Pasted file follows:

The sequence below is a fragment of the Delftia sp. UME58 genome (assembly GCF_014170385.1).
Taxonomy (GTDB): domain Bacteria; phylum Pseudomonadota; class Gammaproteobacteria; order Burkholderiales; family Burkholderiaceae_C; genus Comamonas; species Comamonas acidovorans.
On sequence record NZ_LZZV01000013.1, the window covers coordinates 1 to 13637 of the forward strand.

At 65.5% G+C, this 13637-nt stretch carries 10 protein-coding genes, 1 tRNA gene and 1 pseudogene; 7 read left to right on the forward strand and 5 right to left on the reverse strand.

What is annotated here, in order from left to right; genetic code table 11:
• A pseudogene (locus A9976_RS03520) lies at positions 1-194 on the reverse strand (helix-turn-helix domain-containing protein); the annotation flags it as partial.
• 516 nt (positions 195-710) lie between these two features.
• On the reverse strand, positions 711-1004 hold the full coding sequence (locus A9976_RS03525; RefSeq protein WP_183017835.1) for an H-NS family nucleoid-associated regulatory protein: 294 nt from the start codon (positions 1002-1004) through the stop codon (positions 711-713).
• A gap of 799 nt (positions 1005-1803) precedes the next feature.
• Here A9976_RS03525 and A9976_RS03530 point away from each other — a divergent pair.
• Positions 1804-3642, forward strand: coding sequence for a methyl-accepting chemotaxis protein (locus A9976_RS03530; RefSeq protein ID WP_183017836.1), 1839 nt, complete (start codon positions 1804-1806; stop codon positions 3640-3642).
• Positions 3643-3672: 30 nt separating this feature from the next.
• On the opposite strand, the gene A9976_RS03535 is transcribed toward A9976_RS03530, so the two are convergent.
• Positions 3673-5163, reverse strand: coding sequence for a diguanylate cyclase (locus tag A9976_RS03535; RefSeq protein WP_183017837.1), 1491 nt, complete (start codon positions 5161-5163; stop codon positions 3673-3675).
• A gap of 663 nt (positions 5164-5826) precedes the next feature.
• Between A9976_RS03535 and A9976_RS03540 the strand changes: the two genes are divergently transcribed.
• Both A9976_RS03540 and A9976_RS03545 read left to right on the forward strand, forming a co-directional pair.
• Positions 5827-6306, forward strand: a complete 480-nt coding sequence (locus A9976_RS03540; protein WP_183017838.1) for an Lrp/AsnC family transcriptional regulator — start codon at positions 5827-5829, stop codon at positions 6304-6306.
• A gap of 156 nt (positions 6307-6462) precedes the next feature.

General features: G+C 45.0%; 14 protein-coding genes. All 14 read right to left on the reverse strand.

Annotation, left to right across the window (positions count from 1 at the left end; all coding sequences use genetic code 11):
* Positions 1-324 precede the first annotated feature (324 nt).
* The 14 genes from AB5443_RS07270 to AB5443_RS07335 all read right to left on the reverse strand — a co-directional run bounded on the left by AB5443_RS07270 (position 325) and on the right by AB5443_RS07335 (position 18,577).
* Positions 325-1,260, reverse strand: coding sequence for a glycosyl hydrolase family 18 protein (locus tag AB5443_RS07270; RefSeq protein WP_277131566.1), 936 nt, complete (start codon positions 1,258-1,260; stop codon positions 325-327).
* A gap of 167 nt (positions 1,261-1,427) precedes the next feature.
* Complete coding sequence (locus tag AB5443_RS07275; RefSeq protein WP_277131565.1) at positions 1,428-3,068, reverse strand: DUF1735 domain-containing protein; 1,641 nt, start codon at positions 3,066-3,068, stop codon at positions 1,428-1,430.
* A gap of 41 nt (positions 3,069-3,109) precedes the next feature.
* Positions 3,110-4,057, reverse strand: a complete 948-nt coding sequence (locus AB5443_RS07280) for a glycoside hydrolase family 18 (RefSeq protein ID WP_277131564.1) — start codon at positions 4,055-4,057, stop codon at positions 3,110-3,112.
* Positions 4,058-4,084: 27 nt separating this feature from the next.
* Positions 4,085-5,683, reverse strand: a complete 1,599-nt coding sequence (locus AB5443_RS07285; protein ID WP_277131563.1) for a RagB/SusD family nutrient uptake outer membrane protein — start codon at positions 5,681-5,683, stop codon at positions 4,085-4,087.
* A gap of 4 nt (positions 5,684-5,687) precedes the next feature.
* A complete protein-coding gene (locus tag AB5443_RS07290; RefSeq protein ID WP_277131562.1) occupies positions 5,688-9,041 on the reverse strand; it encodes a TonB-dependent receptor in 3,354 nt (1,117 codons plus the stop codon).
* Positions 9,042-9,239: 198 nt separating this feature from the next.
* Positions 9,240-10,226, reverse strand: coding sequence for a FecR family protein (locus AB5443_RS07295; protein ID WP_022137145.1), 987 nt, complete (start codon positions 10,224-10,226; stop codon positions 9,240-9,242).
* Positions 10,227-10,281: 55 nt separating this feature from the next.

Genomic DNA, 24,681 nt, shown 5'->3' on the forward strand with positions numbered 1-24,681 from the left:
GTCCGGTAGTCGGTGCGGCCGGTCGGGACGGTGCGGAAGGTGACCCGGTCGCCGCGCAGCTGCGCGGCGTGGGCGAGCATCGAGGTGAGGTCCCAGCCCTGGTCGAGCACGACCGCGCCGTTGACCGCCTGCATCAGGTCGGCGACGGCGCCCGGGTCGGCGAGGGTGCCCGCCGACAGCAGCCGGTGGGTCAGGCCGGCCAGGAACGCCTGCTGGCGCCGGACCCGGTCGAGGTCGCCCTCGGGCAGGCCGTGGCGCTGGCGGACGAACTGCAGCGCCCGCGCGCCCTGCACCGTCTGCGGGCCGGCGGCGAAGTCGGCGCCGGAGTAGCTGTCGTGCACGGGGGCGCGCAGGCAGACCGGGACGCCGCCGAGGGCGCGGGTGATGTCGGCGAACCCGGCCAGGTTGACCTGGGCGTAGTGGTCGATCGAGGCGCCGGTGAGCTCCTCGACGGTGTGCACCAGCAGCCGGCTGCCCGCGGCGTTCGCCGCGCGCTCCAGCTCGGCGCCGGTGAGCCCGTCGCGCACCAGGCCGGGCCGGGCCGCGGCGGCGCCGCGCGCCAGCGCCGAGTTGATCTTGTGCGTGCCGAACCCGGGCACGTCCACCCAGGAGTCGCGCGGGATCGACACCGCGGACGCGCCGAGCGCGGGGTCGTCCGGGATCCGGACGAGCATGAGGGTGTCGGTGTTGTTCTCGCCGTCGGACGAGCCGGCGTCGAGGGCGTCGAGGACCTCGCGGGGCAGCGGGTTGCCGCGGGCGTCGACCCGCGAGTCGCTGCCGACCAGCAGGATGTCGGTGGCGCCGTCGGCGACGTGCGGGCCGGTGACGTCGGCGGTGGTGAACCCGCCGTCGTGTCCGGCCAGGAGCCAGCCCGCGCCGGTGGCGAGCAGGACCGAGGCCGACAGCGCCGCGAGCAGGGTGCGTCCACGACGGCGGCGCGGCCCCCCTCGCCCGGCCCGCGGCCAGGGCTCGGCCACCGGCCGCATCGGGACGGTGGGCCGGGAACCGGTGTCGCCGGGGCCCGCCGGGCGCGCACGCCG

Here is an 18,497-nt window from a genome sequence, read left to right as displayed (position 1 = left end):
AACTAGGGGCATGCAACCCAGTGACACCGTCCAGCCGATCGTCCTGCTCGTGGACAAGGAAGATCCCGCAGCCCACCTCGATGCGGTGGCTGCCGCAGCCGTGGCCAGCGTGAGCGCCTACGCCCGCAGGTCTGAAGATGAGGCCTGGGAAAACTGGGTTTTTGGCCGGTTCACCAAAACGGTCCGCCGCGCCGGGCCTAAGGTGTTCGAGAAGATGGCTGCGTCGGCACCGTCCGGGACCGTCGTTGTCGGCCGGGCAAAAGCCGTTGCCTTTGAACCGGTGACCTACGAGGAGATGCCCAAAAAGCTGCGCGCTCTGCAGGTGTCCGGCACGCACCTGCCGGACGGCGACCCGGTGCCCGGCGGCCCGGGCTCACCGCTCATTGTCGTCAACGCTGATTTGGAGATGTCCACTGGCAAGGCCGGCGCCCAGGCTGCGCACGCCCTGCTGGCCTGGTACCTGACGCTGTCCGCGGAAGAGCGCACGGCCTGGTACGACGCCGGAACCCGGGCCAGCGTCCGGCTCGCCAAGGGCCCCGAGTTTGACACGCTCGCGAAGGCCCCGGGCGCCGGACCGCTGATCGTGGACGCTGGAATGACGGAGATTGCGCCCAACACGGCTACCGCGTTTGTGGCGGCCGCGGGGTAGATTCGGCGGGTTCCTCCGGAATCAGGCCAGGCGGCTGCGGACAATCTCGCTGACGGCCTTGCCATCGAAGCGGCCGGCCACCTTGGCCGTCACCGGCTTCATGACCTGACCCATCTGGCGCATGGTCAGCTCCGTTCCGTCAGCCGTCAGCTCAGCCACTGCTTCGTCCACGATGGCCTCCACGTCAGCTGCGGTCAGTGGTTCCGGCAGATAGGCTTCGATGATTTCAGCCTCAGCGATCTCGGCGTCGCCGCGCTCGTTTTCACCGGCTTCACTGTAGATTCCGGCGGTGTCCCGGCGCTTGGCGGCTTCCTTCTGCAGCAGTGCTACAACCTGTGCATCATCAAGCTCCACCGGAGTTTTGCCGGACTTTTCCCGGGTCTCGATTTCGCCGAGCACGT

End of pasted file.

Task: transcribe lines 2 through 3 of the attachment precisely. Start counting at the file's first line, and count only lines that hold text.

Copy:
Taxonomy (GTDB): domain Bacteria; phylum Pseudomonadota; class Gammaproteobacteria; order Burkholderiales; family Burkholderiaceae_C; genus Comamonas; species Comamonas acidovorans.
On sequence record NZ_LZZV01000013.1, the window covers coordinates 1 to 13637 of the forward strand.